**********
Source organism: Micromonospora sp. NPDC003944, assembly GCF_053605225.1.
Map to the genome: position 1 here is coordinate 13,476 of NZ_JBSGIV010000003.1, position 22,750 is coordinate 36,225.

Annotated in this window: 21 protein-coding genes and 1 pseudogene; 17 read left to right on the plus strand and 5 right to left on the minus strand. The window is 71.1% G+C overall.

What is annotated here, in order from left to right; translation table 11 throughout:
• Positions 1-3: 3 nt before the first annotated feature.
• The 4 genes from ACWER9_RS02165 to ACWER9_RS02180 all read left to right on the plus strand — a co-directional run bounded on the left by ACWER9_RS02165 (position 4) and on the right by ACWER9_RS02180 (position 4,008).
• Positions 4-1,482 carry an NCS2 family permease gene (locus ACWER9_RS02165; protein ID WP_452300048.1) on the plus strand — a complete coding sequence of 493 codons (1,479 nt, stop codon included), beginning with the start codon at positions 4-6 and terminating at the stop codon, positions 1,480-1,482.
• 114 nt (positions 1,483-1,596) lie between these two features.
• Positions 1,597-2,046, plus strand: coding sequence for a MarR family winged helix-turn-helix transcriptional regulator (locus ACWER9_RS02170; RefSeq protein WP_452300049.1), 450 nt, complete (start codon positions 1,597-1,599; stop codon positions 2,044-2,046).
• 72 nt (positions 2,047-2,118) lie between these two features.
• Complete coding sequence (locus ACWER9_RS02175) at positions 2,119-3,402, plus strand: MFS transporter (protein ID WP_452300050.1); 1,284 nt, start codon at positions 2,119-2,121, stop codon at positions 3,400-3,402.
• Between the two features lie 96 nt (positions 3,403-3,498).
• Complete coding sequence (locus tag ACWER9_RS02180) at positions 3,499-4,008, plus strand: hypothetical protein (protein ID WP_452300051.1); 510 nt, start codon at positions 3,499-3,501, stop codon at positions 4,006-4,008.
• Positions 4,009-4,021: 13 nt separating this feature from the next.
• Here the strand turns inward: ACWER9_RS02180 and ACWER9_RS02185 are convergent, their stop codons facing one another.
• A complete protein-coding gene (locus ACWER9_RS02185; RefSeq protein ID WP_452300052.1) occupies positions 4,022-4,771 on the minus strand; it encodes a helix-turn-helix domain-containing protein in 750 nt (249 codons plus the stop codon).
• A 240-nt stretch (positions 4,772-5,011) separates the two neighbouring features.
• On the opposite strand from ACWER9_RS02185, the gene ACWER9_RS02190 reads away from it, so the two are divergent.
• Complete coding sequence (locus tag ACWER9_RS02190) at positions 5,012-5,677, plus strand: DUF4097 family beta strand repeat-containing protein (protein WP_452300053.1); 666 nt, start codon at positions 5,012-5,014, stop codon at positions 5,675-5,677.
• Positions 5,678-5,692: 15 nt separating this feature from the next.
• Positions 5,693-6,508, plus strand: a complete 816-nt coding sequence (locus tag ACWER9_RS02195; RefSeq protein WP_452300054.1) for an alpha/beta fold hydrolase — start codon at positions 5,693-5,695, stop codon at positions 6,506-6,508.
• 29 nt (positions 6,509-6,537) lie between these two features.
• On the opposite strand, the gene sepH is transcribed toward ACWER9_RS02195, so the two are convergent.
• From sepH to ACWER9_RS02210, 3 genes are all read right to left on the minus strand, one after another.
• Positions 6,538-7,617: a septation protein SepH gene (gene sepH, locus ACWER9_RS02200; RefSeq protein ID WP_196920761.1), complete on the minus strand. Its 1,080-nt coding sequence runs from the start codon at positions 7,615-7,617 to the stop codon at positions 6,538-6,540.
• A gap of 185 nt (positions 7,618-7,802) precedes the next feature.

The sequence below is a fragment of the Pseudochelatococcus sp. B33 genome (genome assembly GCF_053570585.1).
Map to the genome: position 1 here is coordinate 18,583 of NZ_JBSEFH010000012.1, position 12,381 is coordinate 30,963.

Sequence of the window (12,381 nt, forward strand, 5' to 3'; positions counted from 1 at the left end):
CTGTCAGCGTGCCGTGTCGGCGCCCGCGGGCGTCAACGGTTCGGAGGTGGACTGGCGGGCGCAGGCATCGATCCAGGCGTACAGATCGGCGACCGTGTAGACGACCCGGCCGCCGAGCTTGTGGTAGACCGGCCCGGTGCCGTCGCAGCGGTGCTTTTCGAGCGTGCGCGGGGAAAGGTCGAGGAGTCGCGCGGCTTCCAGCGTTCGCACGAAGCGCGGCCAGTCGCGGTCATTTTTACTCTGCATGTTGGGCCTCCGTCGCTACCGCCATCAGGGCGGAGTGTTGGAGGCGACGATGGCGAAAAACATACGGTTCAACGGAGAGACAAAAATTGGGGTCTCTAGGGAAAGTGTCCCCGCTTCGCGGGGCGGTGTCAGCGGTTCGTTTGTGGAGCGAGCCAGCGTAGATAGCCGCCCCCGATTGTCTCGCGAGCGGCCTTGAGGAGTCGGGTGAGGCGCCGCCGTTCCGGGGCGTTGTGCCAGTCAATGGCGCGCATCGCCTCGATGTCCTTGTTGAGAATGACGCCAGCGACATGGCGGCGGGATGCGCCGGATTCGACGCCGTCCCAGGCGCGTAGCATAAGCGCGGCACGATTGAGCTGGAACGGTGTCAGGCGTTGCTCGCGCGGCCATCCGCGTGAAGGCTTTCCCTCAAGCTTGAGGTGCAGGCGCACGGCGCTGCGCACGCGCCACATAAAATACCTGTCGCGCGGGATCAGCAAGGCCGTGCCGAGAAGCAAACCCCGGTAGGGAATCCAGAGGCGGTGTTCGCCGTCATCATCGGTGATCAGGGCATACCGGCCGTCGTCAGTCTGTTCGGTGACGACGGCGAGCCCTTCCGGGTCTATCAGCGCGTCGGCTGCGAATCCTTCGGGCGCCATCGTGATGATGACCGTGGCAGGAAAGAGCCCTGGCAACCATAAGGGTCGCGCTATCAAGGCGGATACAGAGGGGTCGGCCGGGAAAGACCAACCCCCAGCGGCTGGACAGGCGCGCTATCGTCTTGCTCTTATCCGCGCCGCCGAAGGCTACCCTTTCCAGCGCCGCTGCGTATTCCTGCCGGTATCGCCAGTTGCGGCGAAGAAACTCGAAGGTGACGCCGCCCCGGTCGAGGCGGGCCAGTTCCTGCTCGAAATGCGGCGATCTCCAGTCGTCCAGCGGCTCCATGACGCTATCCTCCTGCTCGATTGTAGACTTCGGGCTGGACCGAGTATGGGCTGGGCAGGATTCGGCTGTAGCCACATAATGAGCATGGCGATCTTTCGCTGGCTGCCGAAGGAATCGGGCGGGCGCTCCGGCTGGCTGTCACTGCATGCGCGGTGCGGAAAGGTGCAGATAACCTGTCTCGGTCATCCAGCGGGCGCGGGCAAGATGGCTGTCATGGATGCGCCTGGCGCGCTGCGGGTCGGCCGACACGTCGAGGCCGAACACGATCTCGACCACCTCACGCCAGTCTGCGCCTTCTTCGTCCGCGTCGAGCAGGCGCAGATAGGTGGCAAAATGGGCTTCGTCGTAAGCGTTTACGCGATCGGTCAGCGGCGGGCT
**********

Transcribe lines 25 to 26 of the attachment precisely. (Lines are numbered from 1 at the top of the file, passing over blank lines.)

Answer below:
• Positions 6,538-7,617: a septation protein SepH gene (gene sepH, locus ACWER9_RS02200; RefSeq protein ID WP_196920761.1), complete on the minus strand. Its 1,080-nt coding sequence runs from the start codon at positions 7,615-7,617 to the stop codon at positions 6,538-6,540.
• A gap of 185 nt (positions 7,618-7,802) precedes the next feature.